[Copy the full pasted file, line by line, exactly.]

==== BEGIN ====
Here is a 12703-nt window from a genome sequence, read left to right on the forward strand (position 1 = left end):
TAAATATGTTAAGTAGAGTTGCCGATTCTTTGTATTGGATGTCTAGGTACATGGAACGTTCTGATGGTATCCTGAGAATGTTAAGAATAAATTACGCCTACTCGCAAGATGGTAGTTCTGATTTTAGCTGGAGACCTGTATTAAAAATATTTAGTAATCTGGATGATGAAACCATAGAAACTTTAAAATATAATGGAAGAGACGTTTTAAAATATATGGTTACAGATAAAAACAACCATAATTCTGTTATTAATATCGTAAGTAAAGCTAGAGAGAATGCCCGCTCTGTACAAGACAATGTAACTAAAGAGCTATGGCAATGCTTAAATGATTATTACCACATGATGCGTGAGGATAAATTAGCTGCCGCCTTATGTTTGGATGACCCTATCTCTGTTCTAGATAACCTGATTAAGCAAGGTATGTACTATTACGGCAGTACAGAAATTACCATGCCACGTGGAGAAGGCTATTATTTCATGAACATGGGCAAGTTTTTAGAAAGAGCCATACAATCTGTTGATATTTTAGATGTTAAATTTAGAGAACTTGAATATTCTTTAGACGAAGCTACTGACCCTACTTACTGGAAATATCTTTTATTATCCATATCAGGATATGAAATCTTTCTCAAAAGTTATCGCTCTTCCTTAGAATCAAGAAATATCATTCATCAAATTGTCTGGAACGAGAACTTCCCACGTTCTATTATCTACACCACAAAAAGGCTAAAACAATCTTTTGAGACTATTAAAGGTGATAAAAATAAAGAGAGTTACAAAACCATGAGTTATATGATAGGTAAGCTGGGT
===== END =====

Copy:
Here is a 12703-nt window from a genome sequence, read left to right on the forward strand (position 1 = left end):
TAAATATGTTAAGTAGAGTTGCCGATTCTTTGTATTGGATGTCTAGGTACATGGAACGTTCTGATGGTATCCTGAGAATGTTAAGAATAAATTACGCCTACTCGCAAGATGGTAGTTCTGATTTTAGCTGGAGACCTGTATTAAAAATATTTAGTAATCTGGATGATGAAACCATAGAAACTTTAAAATATAATGGAAGAGACGTTTTAAAATATATGGTTACAGATAAAAACAACCATAATTCTGTTATTAATATCGTAAGTAAAGCTAGAGAGAATGCCCGCTCTGTACAAGACAATGTAACTAAAGAGCTATGGCAATGCTTAAATGATTATTACCACATGATGCGTGAGGATAAATTAGCTGCCGCCTTATGTTTGGATGACCCTATCTCTGTTCTAGATAACCTGATTAAGCAAGGTATGTACTATTACGGCAGTACAGAAATTACCATGCCACGTGGAGAAGGCTATTATTTCATGAACATGGGCAAGTTTTTAGAAAGAGCCATACAATCTGTTGATATTTTAGATGTTAAATTTAGAGAACTTGAATATTCTTTAGACGAAGCTACTGACCCTACTTACTGGAAATATCTTTTATTATCCATATCAGGATATGAAATCTTTCTCAAAAGTTATCGCTCTTCCTTAGAATCAAGAAATATCATTCATCAAATTGTCTGGAACGAGAACTTCCCACGTTCTATTATCTACACCACAAAAAGGCTAAAACAATCTTTTGAGACTATTAAAGGTGATAAAAATAAAGAGAGTTACAAAACCATGAGTTATATGATAGGTAAGCTGGGT